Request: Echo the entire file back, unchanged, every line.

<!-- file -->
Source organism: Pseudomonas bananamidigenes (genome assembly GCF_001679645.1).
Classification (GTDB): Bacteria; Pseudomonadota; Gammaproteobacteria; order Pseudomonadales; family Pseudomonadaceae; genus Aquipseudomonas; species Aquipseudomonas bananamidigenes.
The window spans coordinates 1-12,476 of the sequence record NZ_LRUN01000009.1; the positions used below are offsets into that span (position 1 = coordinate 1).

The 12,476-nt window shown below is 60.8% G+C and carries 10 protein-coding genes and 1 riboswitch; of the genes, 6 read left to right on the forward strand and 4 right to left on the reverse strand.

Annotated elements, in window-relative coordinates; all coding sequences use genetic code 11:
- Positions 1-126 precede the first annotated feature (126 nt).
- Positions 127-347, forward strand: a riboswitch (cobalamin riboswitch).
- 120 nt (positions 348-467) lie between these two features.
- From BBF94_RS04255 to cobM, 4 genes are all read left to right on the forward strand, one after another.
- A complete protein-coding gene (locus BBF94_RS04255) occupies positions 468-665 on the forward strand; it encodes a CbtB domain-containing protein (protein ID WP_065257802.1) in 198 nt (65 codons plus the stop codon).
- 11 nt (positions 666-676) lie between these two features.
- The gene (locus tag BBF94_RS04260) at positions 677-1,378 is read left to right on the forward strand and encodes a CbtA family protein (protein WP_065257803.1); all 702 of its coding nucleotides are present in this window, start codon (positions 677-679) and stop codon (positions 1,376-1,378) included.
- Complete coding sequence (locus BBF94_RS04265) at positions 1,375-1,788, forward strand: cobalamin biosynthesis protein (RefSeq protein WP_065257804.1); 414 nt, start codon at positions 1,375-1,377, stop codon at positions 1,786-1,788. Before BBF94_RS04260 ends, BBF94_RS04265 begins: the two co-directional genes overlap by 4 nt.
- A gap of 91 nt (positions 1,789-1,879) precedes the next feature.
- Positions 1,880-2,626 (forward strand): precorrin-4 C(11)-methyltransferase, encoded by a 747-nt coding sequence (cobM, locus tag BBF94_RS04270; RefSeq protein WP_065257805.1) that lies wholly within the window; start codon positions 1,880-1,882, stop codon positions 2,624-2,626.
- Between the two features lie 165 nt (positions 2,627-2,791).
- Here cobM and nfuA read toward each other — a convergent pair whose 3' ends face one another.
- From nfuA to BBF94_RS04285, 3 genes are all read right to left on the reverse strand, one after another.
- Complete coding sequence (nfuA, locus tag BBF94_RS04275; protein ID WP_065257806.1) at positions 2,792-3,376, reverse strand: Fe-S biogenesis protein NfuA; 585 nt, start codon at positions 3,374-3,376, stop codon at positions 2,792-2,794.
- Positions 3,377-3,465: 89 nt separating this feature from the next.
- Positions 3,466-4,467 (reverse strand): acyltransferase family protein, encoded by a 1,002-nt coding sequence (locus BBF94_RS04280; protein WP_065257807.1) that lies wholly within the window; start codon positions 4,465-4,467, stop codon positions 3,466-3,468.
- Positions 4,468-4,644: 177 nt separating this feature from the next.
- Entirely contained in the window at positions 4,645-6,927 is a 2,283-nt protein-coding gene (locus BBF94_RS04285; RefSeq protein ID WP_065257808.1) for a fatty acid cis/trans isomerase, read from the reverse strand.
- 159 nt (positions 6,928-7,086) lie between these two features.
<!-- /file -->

Source organism: Pseudomonas bananamidigenes (genome assembly GCF_001679645.1).
Classification (GTDB): Bacteria; Pseudomonadota; Gammaproteobacteria; order Pseudomonadales; family Pseudomonadaceae; genus Aquipseudomonas; species Aquipseudomonas bananamidigenes.
The window spans coordinates 1-12,476 of the sequence record NZ_LRUN01000009.1; the positions used below are offsets into that span (position 1 = coordinate 1).

The 12,476-nt window shown below is 60.8% G+C and carries 10 protein-coding genes and 1 riboswitch; of the genes, 6 read left to right on the forward strand and 4 right to left on the reverse strand.

Annotated elements, in window-relative coordinates; all coding sequences use genetic code 11:
- Positions 1-126 precede the first annotated feature (126 nt).
- Positions 127-347, forward strand: a riboswitch (cobalamin riboswitch).
- 120 nt (positions 348-467) lie between these two features.
- From BBF94_RS04255 to cobM, 4 genes are all read left to right on the forward strand, one after another.
- A complete protein-coding gene (locus BBF94_RS04255) occupies positions 468-665 on the forward strand; it encodes a CbtB domain-containing protein (protein ID WP_065257802.1) in 198 nt (65 codons plus the stop codon).
- 11 nt (positions 666-676) lie between these two features.
- The gene (locus tag BBF94_RS04260) at positions 677-1,378 is read left to right on the forward strand and encodes a CbtA family protein (protein WP_065257803.1); all 702 of its coding nucleotides are present in this window, start codon (positions 677-679) and stop codon (positions 1,376-1,378) included.
- Complete coding sequence (locus BBF94_RS04265) at positions 1,375-1,788, forward strand: cobalamin biosynthesis protein (RefSeq protein WP_065257804.1); 414 nt, start codon at positions 1,375-1,377, stop codon at positions 1,786-1,788. Before BBF94_RS04260 ends, BBF94_RS04265 begins: the two co-directional genes overlap by 4 nt.
- A gap of 91 nt (positions 1,789-1,879) precedes the next feature.
- Positions 1,880-2,626 (forward strand): precorrin-4 C(11)-methyltransferase, encoded by a 747-nt coding sequence (cobM, locus tag BBF94_RS04270; RefSeq protein WP_065257805.1) that lies wholly within the window; start codon positions 1,880-1,882, stop codon positions 2,624-2,626.
- Between the two features lie 165 nt (positions 2,627-2,791).
- Here cobM and nfuA read toward each other — a convergent pair whose 3' ends face one another.
- From nfuA to BBF94_RS04285, 3 genes are all read right to left on the reverse strand, one after another.
- Complete coding sequence (nfuA, locus tag BBF94_RS04275; protein ID WP_065257806.1) at positions 2,792-3,376, reverse strand: Fe-S biogenesis protein NfuA; 585 nt, start codon at positions 3,374-3,376, stop codon at positions 2,792-2,794.
- Positions 3,377-3,465: 89 nt separating this feature from the next.
- Positions 3,466-4,467 (reverse strand): acyltransferase family protein, encoded by a 1,002-nt coding sequence (locus BBF94_RS04280; protein WP_065257807.1) that lies wholly within the window; start codon positions 4,465-4,467, stop codon positions 3,466-3,468.
- Positions 4,468-4,644: 177 nt separating this feature from the next.
- Entirely contained in the window at positions 4,645-6,927 is a 2,283-nt protein-coding gene (locus BBF94_RS04285; RefSeq protein ID WP_065257808.1) for a fatty acid cis/trans isomerase, read from the reverse strand.
- 159 nt (positions 6,928-7,086) lie between these two features.